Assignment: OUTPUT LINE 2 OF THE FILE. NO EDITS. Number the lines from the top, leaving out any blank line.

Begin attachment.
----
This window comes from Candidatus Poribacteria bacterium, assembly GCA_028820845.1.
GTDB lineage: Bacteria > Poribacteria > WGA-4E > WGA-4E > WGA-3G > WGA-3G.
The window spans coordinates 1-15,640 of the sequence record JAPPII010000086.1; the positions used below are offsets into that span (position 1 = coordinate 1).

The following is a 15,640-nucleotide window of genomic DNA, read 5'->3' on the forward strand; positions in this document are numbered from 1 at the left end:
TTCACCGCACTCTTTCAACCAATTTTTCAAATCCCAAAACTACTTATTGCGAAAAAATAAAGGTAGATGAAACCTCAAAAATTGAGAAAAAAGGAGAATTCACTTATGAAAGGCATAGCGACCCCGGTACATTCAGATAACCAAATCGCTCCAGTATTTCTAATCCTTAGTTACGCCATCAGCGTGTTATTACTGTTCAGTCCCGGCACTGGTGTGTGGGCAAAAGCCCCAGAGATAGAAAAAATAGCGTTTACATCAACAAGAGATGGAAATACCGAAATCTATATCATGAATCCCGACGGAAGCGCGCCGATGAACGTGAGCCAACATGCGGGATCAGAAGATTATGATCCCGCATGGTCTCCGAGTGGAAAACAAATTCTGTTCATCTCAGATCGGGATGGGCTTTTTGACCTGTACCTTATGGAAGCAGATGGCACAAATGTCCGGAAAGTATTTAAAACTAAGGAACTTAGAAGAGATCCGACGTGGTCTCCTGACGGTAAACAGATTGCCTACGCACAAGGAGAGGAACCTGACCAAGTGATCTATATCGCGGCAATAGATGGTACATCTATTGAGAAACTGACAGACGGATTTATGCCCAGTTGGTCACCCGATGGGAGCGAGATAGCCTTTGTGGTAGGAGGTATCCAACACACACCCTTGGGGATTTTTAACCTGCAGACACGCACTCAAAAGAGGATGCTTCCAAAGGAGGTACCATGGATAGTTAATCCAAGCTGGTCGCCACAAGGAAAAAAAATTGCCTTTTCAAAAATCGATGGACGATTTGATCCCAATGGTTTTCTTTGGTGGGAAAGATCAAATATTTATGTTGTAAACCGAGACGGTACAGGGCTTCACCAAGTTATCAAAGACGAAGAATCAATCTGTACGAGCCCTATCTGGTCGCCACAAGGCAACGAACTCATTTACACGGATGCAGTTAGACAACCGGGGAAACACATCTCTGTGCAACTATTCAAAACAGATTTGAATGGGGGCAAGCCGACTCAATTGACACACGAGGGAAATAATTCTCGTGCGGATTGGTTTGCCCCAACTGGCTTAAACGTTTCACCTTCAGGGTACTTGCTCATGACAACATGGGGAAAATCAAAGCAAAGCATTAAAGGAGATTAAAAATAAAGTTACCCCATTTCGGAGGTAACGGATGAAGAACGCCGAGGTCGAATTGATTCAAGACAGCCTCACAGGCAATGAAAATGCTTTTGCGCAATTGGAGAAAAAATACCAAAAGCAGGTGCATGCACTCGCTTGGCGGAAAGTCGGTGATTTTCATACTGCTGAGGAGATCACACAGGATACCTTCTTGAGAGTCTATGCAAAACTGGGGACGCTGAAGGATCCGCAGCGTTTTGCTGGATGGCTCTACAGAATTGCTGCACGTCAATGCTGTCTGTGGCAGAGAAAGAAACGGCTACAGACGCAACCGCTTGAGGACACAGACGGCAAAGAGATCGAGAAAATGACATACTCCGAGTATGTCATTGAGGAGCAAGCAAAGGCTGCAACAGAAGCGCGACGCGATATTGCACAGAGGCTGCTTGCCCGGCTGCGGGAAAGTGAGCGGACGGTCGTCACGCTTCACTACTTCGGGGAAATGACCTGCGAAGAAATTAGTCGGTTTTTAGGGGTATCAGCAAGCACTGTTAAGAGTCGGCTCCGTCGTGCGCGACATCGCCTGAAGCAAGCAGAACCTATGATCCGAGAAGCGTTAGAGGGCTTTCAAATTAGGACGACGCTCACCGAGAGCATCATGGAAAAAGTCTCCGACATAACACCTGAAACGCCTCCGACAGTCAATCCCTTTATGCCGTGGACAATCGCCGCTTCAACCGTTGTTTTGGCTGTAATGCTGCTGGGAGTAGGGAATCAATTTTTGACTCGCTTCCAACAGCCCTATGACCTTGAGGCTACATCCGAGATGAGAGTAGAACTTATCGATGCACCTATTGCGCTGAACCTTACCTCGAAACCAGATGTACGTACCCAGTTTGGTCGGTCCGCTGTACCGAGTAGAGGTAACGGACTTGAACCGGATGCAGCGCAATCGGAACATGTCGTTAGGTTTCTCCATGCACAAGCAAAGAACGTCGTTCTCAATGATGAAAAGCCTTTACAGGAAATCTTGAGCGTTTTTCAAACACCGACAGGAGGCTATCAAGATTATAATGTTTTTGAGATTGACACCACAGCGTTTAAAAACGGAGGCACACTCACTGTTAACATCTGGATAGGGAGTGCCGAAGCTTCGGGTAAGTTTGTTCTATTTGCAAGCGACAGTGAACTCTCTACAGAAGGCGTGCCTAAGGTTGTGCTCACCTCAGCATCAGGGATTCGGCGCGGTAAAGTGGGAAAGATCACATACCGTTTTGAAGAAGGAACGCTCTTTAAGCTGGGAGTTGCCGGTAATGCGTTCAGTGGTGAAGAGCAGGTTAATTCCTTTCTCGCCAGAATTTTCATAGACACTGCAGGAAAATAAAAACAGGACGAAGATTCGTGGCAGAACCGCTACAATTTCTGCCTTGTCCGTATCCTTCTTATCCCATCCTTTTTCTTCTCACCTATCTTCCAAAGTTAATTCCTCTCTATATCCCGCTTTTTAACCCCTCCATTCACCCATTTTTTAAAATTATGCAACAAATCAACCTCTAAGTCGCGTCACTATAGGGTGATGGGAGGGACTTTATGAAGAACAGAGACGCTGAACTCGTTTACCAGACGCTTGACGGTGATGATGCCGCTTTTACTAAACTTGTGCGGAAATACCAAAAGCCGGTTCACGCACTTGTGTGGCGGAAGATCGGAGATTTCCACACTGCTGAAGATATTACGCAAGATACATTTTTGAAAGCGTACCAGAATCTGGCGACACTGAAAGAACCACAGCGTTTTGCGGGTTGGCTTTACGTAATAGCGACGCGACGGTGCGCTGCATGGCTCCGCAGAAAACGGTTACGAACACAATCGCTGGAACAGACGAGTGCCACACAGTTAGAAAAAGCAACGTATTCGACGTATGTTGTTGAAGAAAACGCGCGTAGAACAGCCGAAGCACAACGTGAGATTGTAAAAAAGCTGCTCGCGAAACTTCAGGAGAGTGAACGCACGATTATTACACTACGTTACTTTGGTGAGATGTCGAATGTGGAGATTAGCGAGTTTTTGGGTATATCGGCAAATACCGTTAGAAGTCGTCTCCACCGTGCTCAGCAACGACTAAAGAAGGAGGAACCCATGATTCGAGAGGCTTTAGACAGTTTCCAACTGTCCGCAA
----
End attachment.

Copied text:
GTDB lineage: Bacteria > Poribacteria > WGA-4E > WGA-4E > WGA-3G > WGA-3G.